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How can you increase motivation?

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6 Answers

A mentor once told me, "work expands to fill the time". This means that if you have a week to write a paper it will take you a week but if it is due tomorrow it will take you only a day. If you want to be an excellent and efficient scholar, you need to use your time wisely. This is a skill that will help you succeed for your whole lifetime. In order to use your time wisely, develop a habit of studying at a regular time and in a regular place. This will answer, in part, how to be motivated. You see, many times having a habit will enable you to do your work despite a momentary lack of motivation. And the truth is that once you get started on your work, you find that you enjoy doing it and doing it well. It can be motivating to have a reward for doing your work well, what they call "positive reinforcement". This gives you something to look forward to in addition to the satisfaction of completing the work and it motivates you to do well again and again. Lastly, go get 'em! You are a bright young student. You have what it takes to do well on your assignments so don't let anything hold you back from learning. 

Increasing motivation is an easy thing to do, what's the secret you may ask? Simple. Make learning interesting and fun. Put you learning to music, sing a song about a topic you are learning or create your own song, make it into a game, draw, paint or write about whatever the topic is. Whatever you like to do, use that as a way of demonstrating you knowledge over the topic and keep you interested in learning whatever the topic is? The more fun you make it, the more your knowledge will increase exponentially. Also be sure to take breaks every 20 minutes or so to give your mind a chance to process the new information.
                                         Nancy N.

I have a little different take on motivation. I work with adults in the corporate environment and this is a big question that has direct impact on the bottom line. I have noticed that for some, the desire to do their best can lead to overwhelming feelings. These people have an idea on how they want the finished product to look like and revel in the idea of a job well done. However, when he or she thinks about all the things that need to happen, it becomes a barrier and the path of least resistance is to procrastinate, or find other shiny objects. I instruct my clients to start as soon as they get the assignment to do nothing more than outline the process. If it's a paper that needs to be written, I will have them construct a simple outline to match the instructions. This will get the ball rolling and give the student/client time to digest the magnitude of the assignment for what it actually is, and not what it might be imagined to be. Then, I suggested breaking down the assignment into 15 minute to 1 hour chunks and schedule those. Using a timer, the client takes 30-45 minutes to focus with 15 minutes to rest and do something away from the desk and using their body (walking, cleaning the kitchen, petting the dog etc.). Breaking down assignments into mini-sessions/assignments, organized by the client, is a great way to make assignments manageable.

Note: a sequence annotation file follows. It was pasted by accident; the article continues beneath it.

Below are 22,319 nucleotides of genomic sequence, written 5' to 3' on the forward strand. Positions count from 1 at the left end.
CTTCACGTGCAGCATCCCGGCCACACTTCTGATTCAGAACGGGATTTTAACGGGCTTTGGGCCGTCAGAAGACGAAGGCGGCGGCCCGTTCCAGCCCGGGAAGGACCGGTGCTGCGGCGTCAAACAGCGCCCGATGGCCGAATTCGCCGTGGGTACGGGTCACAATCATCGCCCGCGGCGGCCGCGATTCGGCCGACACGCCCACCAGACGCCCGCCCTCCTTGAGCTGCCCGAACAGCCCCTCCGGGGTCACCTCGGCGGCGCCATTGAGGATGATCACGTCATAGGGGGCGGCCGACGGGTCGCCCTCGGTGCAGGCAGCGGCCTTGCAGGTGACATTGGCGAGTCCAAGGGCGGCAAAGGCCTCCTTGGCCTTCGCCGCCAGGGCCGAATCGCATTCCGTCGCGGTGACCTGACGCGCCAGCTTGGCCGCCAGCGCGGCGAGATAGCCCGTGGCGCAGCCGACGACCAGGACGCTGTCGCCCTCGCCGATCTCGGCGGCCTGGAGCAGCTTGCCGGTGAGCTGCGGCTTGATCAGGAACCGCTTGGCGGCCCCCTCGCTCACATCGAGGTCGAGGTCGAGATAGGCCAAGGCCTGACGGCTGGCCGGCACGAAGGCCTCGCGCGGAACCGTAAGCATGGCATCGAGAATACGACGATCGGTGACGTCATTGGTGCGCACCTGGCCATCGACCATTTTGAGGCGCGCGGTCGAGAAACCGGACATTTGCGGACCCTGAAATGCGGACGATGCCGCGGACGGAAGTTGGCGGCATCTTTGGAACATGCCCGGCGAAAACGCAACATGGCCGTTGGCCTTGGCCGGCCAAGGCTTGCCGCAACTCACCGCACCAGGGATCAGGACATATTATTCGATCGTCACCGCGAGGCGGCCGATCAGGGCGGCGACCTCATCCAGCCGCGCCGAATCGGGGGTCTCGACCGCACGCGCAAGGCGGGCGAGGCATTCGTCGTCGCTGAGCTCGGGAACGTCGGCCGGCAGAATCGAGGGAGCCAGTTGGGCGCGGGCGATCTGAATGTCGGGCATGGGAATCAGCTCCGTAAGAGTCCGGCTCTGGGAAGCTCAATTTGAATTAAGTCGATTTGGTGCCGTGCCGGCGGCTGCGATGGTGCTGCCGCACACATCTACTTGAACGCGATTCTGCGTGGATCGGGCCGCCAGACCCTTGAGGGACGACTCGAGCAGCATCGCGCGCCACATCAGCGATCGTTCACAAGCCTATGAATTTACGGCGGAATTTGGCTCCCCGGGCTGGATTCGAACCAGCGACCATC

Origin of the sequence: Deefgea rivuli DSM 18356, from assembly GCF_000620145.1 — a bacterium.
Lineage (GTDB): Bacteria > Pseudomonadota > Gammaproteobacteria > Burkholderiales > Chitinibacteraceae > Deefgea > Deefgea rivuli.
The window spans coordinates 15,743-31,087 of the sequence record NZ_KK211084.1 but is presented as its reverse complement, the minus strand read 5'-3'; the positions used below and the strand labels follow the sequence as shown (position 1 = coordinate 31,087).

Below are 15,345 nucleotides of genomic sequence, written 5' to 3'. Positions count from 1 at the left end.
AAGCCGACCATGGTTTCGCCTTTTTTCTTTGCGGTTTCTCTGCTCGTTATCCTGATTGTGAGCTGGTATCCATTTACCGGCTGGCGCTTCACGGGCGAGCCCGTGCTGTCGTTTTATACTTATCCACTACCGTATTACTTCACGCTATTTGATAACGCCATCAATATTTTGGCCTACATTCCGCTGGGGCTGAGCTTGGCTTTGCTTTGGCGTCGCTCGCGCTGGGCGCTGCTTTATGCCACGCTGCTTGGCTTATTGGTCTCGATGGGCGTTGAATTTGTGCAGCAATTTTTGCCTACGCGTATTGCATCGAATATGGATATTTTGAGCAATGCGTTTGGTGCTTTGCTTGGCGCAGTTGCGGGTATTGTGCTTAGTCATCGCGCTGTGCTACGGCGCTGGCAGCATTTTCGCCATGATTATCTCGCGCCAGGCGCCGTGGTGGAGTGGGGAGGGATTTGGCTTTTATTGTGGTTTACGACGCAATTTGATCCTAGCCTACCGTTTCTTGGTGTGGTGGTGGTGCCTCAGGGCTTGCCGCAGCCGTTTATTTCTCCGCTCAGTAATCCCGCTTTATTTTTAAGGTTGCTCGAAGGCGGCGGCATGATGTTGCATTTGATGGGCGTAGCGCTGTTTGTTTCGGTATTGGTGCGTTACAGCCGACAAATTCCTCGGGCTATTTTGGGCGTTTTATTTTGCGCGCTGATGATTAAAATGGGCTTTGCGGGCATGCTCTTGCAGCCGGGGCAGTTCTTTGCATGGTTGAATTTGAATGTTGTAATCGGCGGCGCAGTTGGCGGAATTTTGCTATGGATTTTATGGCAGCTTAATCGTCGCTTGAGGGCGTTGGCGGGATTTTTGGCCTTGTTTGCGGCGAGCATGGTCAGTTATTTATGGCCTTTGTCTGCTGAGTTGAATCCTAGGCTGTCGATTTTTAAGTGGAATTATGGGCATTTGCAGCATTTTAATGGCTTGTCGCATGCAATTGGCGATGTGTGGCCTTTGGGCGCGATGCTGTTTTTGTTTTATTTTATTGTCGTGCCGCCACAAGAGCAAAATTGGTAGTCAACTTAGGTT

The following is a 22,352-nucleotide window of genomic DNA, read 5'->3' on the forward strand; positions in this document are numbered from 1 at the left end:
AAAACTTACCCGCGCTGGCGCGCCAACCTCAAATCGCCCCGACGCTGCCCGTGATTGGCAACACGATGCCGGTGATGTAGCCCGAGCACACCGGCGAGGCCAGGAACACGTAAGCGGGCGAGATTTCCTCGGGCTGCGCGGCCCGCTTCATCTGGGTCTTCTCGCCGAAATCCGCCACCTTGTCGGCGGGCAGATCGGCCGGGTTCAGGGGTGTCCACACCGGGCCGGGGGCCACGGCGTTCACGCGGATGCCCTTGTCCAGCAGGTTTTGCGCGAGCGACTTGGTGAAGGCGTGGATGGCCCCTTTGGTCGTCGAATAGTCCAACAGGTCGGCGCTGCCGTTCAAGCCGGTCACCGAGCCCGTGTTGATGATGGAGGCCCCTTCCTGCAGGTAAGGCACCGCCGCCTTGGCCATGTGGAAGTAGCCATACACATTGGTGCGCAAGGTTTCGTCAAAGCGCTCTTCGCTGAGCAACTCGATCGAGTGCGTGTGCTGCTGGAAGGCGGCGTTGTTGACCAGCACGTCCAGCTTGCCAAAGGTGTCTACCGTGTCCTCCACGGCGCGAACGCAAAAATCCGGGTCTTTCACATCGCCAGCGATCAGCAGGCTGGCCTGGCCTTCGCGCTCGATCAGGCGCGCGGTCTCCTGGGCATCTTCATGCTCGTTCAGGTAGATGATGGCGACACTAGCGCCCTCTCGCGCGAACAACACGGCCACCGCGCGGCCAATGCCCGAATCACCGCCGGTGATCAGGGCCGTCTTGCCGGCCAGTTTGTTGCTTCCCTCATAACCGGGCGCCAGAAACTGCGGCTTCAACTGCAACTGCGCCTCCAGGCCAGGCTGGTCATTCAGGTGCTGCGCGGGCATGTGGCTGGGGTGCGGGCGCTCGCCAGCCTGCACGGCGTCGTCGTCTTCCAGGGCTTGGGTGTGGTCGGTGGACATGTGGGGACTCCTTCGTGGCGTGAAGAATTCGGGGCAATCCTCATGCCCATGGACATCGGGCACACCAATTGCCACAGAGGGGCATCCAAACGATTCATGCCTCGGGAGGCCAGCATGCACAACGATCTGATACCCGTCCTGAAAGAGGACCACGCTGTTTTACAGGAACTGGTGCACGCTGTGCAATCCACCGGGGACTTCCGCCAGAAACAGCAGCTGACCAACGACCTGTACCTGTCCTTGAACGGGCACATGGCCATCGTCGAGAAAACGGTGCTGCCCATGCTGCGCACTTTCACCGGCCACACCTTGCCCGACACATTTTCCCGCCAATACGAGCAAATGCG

Understand what your personal goals are (for the year, next five years, next ten years) and then think of  ways that your current education is a means to acheiving those goals.

Sometimes writing out or "seeing" your goals makes an abstract concept (such as knowledge) seem more real to you.

Also, it may helps to approach the idea that scholarly knowledge is more than just learning something-- it can also be useful and applicable to everyday life.

Hopefully these approaches can broaden your perspective and increase your motivation to work as a scholar.

Hello.  I just wanted to add that what I advise my clients is that in order to be the most motivated about a subject you have to find your own motivation for wanting to study the material.  Once you do this, you will establish ownership of your experience.  I work with a lot of middle school to high school student and I tell them that there are certain things life that a person has a choice about and many times that a person does not.  A young person usually does not have a choice about being school  but you do have a choice about how you use the material and what you do with it in relation to what you want from life.  A middle school student may not know where they will end up in life but if they learn to take ownership over whatever they do, success will just come naturally.  As far as academic technique, I teach Active Reading and the Oxford System of notetaking.

 

Cindi

I agree with Chris's comments.

I do have something to add.

The way I motivate my students which works EVERYTIME is to establish their Vision as an adult using mind mapping technique if they do not know...ultimately ...then work backwards...do they need to go to college to achieve the vision...what college, what course...

Then backwards again into where they are now and what they need to do.

 

I then find out what rewards they respond to..money..the spa...travel...friends over etc...often you are not motivated by the reward offered...it has to be something you want!!!

It is true you need to be motivated to do what is in front of you now...but ultimately what keeps a person or even a company growing and moving forward is reaching the goals set that will ultimately achieve the vision,,,,


You will not need everything you learn at school. Lets say you only will use 50% of what you learn in HS, in life itself...the problem is you do not know which 50% so you need to learn everything...

Also set a goal you only want to do each subject once...not hav to repeat it...just get it done!

I hope that help

Melinda

 

 

 

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